Today's Sunday Guardian column.
Even if you aren’t a Salinger fan, you’ve probably heard the news that more of his books are likely to be published soon, some of them dealing with the further exploits of Holden Caulfield and the Glass family, as well as musings on Vedanta. One has mixed feelings about this: elation that there’s going to be more of his work to read as well as misgivings that his last novels, influenced so heavily by his religious views, may not be on a par with the rest.
The information about the forthcoming volumes is contained in a new biography, simply titled Salinger, by David Shields and Shane Salerno, a companion piece to the latter’s documentary. Both are to be released next week. Early reports indicate that the book is a montage of interviews, newspaper articles, letters and photographs, with the New York Times’ Michiko Kakutani calling it a “loosey-goosey Internet-age narrative”.
Past biographies were hamstrung by the unwillingness of the reclusive novelist – and most of his friends and associates -- to take part in such an enterprise, a stance he stuck to until his death in 2010. This, of course, didn’t stop people from trying. There was the poorly received attempt by erstwhile Time magazine reporter Paul Alexander, for example, as well as the more exhaustive one by Kenneth Slawenski in 2011 that, among other things, threw light on the writer’s World War II years. (Current speculation is that the horrors Salinger encountered during that time led to a form of PTSD, because of which he turned to Eastern religion and a hermit-like life.) Then, there was the self-centred – some would say self-serving – account by Joyce Maynard, who had a relationship with Salinger when she was 18; in contrast, Margaret Salinger’s Dream Catcher, about life with her father, is more honest and revealing of his eccentricities.
The one book that appeared before all of these, and which created more of a ruckus, was British journalist Ian Hamilton’s In Search of J.D. Salinger, published in 1988. This, however, wasn’t the book that he wanted to write. After Hamilton finished his biography of the writer who was “famous for not wanting to be famous”, Salinger won a copyright infringement suit against the publisher as the book quoted liberally from unpublished letters and short stories. In Search of J.D. Salinger, then, is the book that Hamilton was finally able to publish, more an account of how he went about teasing out information on Salinger than a biography proper. It often reads like a detective story, with visits to Salinger’s old haunts and associates to look for clues.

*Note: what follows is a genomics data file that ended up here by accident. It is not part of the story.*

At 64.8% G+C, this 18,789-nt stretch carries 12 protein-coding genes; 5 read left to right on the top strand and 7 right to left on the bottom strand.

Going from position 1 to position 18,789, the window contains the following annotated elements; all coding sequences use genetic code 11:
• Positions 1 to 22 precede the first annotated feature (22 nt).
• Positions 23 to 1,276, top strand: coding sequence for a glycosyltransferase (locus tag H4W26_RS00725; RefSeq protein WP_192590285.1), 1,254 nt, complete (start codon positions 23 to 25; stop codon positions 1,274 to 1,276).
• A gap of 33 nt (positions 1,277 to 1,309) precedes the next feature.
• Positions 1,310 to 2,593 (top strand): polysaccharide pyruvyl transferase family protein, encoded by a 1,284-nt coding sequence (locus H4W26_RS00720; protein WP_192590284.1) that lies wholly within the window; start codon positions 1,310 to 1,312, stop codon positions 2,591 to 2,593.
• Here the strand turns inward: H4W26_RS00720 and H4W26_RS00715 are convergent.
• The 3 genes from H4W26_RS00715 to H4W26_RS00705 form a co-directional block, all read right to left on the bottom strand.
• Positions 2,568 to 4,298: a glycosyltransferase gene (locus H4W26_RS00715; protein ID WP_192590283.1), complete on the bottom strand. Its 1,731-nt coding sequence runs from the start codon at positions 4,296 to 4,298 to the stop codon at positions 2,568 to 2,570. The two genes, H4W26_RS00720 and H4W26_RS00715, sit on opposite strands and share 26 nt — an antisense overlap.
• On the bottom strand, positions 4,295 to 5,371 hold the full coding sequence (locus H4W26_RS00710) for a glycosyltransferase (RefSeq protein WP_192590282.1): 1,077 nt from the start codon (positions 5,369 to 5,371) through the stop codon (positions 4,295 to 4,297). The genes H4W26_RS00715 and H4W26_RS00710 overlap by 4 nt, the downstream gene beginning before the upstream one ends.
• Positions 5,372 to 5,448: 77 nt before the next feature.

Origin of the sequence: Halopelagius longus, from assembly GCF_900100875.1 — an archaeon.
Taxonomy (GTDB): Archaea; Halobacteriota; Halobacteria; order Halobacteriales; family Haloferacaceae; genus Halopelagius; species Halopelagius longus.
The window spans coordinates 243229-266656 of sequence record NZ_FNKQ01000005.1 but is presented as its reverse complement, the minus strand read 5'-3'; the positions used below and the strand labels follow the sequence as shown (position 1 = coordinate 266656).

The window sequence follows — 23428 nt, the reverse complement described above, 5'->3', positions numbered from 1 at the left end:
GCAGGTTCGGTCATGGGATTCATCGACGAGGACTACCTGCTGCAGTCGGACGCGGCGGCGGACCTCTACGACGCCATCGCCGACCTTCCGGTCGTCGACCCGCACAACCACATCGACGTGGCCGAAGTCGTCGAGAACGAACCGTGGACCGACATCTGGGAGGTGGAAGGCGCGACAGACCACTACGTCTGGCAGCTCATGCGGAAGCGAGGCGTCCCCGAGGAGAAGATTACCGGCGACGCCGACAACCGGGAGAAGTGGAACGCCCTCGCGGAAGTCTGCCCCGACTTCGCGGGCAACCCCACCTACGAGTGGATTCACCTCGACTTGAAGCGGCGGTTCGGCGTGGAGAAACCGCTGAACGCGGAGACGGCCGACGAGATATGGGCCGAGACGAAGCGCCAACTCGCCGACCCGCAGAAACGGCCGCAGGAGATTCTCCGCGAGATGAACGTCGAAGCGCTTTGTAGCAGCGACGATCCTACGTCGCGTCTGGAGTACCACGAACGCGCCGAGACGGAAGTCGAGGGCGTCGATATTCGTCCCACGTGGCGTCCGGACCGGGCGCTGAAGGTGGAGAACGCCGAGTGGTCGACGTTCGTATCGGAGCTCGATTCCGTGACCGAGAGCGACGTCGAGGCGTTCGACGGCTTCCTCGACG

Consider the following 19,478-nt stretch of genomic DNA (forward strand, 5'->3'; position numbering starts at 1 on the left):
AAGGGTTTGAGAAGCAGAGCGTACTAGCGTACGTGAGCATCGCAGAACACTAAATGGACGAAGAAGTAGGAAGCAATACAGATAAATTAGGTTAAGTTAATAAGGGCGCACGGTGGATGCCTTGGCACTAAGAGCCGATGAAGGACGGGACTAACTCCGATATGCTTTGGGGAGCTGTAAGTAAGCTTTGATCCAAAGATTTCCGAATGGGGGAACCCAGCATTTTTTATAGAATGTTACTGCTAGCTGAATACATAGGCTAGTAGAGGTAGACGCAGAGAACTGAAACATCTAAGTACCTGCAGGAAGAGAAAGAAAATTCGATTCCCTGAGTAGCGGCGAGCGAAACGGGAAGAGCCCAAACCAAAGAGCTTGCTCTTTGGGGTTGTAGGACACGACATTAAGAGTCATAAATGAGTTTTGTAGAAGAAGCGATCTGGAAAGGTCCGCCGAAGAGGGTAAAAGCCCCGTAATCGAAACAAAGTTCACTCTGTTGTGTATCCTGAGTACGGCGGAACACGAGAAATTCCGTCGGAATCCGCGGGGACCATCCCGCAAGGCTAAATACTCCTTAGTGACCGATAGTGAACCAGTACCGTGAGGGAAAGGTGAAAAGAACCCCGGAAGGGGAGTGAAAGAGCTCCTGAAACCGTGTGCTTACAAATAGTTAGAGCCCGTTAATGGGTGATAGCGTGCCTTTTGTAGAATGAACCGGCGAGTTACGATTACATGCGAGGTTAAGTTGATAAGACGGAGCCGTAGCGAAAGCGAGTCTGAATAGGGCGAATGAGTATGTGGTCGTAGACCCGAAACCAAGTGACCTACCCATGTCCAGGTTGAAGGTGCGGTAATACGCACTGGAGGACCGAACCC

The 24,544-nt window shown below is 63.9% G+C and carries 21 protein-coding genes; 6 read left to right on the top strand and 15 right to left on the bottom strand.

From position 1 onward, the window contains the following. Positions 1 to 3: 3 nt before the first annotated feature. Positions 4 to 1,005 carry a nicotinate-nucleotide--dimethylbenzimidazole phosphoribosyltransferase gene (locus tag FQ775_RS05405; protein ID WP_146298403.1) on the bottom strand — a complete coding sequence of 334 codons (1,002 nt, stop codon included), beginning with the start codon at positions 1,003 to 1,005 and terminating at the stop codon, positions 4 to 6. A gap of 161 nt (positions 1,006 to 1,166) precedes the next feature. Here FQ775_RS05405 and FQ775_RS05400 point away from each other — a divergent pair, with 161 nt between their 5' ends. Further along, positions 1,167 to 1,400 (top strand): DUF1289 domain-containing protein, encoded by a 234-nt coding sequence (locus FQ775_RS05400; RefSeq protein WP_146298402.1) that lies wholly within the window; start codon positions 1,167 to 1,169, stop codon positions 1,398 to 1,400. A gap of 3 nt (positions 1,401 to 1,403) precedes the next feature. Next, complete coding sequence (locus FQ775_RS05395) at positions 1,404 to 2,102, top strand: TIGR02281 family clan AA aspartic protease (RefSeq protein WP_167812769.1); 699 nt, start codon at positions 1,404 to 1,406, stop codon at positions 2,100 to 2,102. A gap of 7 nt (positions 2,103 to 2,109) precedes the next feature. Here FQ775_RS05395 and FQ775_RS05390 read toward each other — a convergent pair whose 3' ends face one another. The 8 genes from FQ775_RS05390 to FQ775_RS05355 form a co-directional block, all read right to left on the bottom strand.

Fascinating as much of this is to read – it must have been far more so when it first appeared – there’s always an uneasy sense of voyeurism, of invading the space of someone who wants to be left alone. This is exacerbated by Hamilton’s treatment: he sets up a split personality, one of whom “grapples feebly with the moral issues” and the other a “biographizing alter ego” eager to get on with the job. A lot of time is taken up with back-and-forth between the two, a device that soon becomes annoying, if not disingenuous. (“Phony,” one can almost hear Holden say.)
Hamilton uncovers traces of Salinger’s public life: “school records, some telling items of juvenilia, frank testimony from contemporaries, some eyewitness location stuff”, and pieces together an account of Salinger's early years and how it reflected in his work. As he himself acknowledges, however, the heart of his book is without Salinger’s own voice and personality. Later in the book, he writes: “in the case of J. D. Salinger, [when] the inner life becomes virtually indistinguishable from any life that we might sensibly call ‘outer,’ then even the most intrepid chronicler knows himself to be facing an impasse”.
This seems to be the fate of any such chronicle of “the Greta Garbo of American letters”, which is why I’m going to stay away from Shields and Salerno’s biography. As for Salinger’s own posthumous work, that’s a temptation to which I suspect I’ll succumb.